We have all heard the proverbial saying ìsilence is golden.î
Many people struggle, including myself, with watching what they say.
In the heat of an argument or excited crossfire of witty retorts, it is sometimes hard to always filter what one says before it is spewed.
ìIt is better to keep your mouth closed and let people think you are a fool than to open it and remove all doubt,î said Mark Twain, American writer.
Very often, one experiences the stomach churning sensation of putting oneís foot in oneís own mouth.
When one is a child with a head full of fantastical and quizzical things, it is charming for oneís peers to hear an unchecked and shameless question or remark.
It is quite different when a young adult speaks unreservedly and carelessly on whatever is on their mind.
One must have a regard for the time or the place and have at least a general sense of tact.
Always saying whatever pops into your head without thinking about it first does not allow the young adult to look particularly mature or impressive.
I used to not be this way.
All through my childhood and teen years, I recall being very reserved and most painfully quiet and shy.
It was not even until last semester I realized that I had really ëlet myself goí in a sense.
ìThere is never an embarrassing silence that canít be turned into a regrettable conversation,î said Robert Brault, an American tenor.
I have a friend who was a new acquaintance last semester.
We did not know each other particularly well, but enough for this person to realize that I was usually a laid back person with a sort of ëonly speak when spoken toí mentality.
Without relaying the exact conversation and having an account of my thoughtless remark spread and known on paper and online, I will mention the incident as vaguely as possible.
ìMan does not live by words alone, despite the fact that sometimes he has to eat them,î said Adlai Stevenson II, an American politician.
In the midst of a casual conversation, I responded to one of my companionís remarks with a completely rude and unfiltered reply.
I was not expecting what I said to come out of my mouth any more than my fellow conversationalist.
We were both taken aback and our acquaintanceship, and later friendship, was forever altered by my thoughtless statement.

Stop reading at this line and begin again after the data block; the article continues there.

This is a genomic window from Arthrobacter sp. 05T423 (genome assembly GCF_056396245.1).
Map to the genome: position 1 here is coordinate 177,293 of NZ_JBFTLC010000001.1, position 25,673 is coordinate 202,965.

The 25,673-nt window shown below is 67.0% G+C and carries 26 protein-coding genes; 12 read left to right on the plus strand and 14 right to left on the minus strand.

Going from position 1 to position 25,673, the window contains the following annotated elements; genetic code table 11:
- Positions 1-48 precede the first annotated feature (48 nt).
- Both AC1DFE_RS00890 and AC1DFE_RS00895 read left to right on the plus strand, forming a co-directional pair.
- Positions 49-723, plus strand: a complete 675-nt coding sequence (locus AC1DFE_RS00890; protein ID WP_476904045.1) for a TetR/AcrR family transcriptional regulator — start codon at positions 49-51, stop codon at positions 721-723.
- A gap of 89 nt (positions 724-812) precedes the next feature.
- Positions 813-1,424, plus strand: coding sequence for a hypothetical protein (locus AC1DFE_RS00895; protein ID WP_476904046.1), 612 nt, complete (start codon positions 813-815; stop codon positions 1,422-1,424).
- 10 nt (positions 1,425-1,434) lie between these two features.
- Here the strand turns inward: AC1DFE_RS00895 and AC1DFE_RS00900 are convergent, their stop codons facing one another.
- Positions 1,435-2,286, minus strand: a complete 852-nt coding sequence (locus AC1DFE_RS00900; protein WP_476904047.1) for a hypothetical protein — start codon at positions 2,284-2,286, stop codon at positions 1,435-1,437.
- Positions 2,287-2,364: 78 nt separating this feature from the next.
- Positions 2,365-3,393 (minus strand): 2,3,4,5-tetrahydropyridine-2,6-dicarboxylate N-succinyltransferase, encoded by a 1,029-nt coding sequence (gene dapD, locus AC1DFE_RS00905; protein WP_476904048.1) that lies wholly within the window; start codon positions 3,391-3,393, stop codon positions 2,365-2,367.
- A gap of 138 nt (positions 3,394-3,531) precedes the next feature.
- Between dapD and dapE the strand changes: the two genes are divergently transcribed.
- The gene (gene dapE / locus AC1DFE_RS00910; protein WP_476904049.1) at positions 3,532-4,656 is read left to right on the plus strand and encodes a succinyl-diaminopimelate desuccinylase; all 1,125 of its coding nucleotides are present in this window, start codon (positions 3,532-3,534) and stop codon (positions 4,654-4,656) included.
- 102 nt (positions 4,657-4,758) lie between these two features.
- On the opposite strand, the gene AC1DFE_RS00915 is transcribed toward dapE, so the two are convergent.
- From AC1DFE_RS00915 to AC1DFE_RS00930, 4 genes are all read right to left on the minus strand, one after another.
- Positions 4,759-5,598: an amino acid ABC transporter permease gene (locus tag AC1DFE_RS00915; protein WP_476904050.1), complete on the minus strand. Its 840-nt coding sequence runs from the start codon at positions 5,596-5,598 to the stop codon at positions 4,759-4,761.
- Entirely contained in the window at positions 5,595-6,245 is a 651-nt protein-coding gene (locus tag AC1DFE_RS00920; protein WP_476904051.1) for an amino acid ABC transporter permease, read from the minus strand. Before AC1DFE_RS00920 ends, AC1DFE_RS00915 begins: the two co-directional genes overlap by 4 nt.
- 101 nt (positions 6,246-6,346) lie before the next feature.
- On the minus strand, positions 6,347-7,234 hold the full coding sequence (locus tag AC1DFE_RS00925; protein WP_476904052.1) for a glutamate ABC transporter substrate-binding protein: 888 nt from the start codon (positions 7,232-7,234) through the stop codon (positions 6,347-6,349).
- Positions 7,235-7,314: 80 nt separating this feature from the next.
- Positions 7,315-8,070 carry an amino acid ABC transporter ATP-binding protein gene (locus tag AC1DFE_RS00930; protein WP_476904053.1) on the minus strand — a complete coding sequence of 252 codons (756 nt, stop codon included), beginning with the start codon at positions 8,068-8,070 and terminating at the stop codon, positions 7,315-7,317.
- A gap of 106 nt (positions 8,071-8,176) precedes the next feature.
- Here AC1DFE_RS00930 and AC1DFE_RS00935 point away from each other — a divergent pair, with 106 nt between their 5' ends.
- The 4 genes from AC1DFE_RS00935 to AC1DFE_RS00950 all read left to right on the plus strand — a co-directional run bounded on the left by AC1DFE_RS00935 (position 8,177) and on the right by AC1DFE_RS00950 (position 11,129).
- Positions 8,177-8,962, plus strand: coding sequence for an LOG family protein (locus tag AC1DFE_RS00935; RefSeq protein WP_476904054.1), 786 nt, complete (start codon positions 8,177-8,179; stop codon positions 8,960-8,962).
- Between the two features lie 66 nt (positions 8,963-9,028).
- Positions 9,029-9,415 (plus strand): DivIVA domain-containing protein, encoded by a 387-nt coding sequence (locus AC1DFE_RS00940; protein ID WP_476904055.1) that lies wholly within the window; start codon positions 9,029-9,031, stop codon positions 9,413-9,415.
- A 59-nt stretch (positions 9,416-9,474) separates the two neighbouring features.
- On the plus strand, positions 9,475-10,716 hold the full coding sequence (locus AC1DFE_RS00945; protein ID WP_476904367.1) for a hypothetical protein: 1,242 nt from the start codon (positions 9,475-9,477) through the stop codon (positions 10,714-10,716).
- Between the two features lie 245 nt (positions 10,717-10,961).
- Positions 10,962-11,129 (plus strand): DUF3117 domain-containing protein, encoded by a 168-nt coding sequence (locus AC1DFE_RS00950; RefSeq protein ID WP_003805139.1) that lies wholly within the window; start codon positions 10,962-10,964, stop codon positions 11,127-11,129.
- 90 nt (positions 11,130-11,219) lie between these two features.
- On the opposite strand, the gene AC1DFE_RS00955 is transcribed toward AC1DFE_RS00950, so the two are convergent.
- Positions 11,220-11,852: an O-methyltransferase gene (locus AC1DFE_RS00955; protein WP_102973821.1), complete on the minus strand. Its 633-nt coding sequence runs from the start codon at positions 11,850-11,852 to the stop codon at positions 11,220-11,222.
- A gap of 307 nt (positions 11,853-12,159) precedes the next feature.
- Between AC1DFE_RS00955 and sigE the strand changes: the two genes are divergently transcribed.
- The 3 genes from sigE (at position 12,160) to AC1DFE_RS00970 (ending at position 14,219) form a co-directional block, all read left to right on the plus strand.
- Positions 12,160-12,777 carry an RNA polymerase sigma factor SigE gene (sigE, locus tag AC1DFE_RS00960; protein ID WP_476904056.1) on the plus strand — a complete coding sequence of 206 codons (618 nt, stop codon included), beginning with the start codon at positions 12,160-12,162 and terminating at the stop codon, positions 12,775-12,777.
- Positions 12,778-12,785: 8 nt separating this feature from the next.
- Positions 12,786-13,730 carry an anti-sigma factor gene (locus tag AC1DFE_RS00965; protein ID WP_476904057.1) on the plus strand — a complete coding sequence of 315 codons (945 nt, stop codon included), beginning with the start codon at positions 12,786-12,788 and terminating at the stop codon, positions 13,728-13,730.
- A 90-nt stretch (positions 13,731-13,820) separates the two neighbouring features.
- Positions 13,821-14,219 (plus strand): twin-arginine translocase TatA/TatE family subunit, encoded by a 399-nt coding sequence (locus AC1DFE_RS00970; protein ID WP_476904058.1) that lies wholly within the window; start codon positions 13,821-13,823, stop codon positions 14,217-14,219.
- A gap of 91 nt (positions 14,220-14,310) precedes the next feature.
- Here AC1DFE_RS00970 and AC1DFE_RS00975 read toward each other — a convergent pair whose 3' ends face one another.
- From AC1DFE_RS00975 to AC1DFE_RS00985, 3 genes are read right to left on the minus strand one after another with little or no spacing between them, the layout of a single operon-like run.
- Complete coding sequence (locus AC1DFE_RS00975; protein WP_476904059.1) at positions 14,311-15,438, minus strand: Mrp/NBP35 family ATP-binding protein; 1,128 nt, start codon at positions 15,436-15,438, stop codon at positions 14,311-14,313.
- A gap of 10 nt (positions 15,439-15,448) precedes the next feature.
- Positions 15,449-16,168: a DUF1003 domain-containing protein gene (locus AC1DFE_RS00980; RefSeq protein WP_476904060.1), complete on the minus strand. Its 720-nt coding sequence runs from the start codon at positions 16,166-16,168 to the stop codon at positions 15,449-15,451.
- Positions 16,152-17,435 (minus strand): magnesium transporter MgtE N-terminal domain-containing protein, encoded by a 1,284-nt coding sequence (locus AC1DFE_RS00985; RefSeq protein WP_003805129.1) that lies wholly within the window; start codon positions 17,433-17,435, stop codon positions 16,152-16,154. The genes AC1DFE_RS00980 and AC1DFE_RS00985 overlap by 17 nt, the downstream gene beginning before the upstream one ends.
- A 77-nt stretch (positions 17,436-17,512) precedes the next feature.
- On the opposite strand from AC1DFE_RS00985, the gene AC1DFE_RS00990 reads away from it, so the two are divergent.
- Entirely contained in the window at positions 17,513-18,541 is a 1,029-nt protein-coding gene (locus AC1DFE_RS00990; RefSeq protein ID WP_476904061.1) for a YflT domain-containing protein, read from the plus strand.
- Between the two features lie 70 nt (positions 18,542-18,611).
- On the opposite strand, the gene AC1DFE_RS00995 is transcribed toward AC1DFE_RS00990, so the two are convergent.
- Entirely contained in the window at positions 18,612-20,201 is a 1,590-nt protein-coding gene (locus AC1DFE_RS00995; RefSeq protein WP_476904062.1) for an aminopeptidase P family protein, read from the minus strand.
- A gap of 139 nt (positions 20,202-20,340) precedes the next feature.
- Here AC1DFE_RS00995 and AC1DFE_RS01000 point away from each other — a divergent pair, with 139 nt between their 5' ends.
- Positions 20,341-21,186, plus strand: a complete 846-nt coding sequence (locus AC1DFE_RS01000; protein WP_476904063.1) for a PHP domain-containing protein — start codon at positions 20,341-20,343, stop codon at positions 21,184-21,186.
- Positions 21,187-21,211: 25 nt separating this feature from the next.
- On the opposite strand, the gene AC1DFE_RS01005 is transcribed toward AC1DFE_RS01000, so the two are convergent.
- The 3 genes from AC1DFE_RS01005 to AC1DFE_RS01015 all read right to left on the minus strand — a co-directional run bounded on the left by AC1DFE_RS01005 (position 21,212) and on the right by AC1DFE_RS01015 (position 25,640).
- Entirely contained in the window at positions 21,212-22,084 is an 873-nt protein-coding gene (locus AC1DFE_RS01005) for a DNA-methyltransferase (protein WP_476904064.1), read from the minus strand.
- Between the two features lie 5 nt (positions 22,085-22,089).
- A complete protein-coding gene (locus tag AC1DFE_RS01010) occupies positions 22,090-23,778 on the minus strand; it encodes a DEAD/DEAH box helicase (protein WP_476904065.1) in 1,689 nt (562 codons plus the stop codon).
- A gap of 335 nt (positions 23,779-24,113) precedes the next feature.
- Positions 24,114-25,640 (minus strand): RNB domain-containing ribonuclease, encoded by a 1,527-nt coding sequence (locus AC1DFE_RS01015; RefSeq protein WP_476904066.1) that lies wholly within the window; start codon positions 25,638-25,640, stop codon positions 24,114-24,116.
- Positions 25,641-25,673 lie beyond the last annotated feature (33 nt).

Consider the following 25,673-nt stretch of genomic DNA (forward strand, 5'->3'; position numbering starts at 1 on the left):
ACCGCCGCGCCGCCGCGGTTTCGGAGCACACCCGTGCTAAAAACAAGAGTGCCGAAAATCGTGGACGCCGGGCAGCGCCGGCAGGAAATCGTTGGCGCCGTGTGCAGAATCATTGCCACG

Thank goodness this person had a sense of humor and did not take any offense but was merely surprised by my sudden and brash comment.
Now my friend expects me to say something equally tactless and uncivil every time we converse.
ìThe trouble with talking too fast is you may say something you havenít thought of yet,î said Ann Landers.
My friends and family marvel at how Iíve ëëcome out of my shell.íí
But there is a difference in being comfortable with your own voice and allowing your thoughts to discharge unchecked.
Living such a life is very dangerous.
It is important to remember where you are and who you are with.
Being an editor on the paper is much easier than being an editor of my oral articulations.
Even as this editorial is being written, I will pause after a sentence or two and reread the last paragraph in order to check that the grammar and flow are adequate.
When someone is having a conversation, they must be a bit more quick on their feet considering there is not as much time to always plan out and discard unnecessary rebuttals or exchanges.
ìSpeak when you are angry and you will make the best speech you will ever regret,î said Ambrose Bierce.
I know it is sometimes very difficult to not say the first thing that pops into your head, but having the ability to filter your speech is a noble and sensible practice.
Please start watching what you say.
Too often we stick our feet in our mouths when could have just as easily stayed silent.
You may have a voice, but please think about what you use it for.
Words do not bruise like sticks and stones but they can sometimes sting much longer.
“The real art of conversation is not only to say the right thing at the right place but to leave unsaid the wrong thing at the temptin moment,” said Dorothy Nevill.